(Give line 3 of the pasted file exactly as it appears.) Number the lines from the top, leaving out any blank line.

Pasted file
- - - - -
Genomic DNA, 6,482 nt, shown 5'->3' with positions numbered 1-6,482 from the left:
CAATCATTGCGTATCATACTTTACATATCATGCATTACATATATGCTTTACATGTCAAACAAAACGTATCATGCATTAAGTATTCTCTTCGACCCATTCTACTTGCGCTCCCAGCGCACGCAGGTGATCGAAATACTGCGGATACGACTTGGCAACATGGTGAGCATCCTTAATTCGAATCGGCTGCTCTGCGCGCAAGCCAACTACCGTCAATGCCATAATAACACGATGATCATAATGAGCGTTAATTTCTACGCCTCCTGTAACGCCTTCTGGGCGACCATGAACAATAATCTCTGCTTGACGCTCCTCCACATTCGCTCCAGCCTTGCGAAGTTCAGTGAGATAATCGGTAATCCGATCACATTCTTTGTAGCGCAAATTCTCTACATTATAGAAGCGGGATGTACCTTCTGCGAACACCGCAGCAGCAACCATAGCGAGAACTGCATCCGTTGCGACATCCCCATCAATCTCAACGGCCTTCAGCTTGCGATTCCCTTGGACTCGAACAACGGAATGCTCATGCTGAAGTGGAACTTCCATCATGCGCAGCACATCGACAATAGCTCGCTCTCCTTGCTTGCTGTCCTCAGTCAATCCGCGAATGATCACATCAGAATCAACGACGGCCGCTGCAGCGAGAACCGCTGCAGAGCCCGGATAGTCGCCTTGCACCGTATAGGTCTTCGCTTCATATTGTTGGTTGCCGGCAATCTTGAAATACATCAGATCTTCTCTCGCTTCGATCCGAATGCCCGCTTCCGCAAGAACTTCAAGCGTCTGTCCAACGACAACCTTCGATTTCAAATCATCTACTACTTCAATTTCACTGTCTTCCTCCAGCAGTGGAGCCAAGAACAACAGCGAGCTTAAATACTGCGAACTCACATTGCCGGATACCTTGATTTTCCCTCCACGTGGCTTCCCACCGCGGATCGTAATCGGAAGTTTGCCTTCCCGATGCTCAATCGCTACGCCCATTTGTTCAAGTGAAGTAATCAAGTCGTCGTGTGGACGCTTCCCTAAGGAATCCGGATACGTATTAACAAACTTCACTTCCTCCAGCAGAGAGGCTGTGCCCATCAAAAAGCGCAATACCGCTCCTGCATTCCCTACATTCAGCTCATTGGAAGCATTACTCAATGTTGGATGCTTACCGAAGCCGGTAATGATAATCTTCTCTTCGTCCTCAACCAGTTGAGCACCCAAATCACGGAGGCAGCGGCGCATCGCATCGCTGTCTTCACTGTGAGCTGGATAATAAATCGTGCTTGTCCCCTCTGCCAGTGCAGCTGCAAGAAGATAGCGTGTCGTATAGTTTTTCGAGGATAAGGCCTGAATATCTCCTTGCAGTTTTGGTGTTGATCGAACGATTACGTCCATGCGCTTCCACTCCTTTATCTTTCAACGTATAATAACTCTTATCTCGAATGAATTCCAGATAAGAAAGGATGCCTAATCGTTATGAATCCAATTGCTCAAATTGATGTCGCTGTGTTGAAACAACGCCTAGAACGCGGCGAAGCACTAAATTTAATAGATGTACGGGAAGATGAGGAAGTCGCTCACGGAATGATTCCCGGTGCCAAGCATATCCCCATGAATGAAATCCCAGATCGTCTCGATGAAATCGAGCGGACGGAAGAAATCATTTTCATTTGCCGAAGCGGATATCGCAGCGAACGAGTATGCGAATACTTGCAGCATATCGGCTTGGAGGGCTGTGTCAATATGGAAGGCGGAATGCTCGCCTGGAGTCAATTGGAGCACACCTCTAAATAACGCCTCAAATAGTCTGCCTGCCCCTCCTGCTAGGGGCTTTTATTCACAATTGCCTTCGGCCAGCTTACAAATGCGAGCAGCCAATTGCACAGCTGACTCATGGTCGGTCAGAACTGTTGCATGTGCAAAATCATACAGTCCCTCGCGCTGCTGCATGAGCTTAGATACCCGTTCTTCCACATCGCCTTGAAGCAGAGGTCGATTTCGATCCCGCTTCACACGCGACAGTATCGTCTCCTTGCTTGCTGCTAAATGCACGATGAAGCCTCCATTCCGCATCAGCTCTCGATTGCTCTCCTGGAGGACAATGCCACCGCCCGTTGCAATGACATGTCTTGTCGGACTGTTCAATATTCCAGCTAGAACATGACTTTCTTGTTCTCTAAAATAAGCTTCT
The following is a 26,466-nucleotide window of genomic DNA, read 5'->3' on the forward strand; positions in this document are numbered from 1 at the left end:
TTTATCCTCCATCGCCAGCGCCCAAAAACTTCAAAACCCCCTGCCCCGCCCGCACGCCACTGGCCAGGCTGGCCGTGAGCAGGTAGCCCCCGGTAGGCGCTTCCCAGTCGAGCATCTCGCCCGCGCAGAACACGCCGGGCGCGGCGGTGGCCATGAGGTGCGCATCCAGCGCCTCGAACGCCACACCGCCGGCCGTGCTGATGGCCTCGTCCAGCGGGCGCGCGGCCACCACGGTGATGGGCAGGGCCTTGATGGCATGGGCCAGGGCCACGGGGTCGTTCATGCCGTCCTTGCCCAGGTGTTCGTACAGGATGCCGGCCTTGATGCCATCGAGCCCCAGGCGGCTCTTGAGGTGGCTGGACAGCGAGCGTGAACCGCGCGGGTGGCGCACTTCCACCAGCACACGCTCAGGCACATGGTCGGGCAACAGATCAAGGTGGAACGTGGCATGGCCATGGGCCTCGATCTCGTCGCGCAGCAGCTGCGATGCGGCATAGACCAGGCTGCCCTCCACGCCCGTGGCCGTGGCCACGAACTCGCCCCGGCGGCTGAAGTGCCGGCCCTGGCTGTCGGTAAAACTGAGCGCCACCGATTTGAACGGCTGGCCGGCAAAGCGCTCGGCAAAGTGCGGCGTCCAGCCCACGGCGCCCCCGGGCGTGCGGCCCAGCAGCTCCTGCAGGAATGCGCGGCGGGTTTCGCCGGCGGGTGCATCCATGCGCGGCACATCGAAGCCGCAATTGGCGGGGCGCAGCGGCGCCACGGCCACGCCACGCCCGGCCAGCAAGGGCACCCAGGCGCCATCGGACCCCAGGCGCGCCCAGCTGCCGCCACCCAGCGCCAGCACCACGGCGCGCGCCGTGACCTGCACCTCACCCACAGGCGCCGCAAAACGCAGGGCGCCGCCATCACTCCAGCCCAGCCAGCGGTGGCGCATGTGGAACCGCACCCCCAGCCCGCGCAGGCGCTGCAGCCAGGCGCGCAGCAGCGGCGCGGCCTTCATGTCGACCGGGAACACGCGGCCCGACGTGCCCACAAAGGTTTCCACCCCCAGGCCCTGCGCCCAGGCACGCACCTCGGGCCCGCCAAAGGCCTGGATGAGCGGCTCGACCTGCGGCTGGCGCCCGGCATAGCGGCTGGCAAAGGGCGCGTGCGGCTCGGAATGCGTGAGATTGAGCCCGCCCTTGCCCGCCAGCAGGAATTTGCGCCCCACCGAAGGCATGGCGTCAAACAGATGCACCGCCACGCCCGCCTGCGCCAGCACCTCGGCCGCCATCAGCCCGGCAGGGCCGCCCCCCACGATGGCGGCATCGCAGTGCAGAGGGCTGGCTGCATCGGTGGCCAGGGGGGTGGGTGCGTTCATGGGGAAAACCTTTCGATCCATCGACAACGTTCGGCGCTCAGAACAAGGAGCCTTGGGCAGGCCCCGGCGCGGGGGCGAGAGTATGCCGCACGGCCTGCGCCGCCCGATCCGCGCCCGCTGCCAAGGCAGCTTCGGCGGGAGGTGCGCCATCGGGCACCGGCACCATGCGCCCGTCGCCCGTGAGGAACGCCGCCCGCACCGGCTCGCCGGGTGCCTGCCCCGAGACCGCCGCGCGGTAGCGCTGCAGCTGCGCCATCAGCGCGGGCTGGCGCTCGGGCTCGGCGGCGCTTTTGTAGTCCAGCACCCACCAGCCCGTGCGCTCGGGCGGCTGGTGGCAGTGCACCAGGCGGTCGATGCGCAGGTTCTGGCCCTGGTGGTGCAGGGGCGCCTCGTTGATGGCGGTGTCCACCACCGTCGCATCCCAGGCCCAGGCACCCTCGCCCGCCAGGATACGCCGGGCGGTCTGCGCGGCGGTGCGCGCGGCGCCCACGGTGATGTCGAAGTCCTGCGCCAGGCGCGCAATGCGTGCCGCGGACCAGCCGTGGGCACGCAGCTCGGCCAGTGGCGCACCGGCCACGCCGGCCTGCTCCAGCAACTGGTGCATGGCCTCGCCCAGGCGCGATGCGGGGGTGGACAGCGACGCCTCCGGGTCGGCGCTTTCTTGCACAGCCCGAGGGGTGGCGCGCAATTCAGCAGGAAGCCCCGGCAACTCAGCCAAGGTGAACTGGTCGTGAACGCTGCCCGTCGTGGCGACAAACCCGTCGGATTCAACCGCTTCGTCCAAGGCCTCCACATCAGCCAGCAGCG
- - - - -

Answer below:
The following is a 26,466-nucleotide window of genomic DNA, read 5'->3' on the forward strand; positions in this document are numbered from 1 at the left end: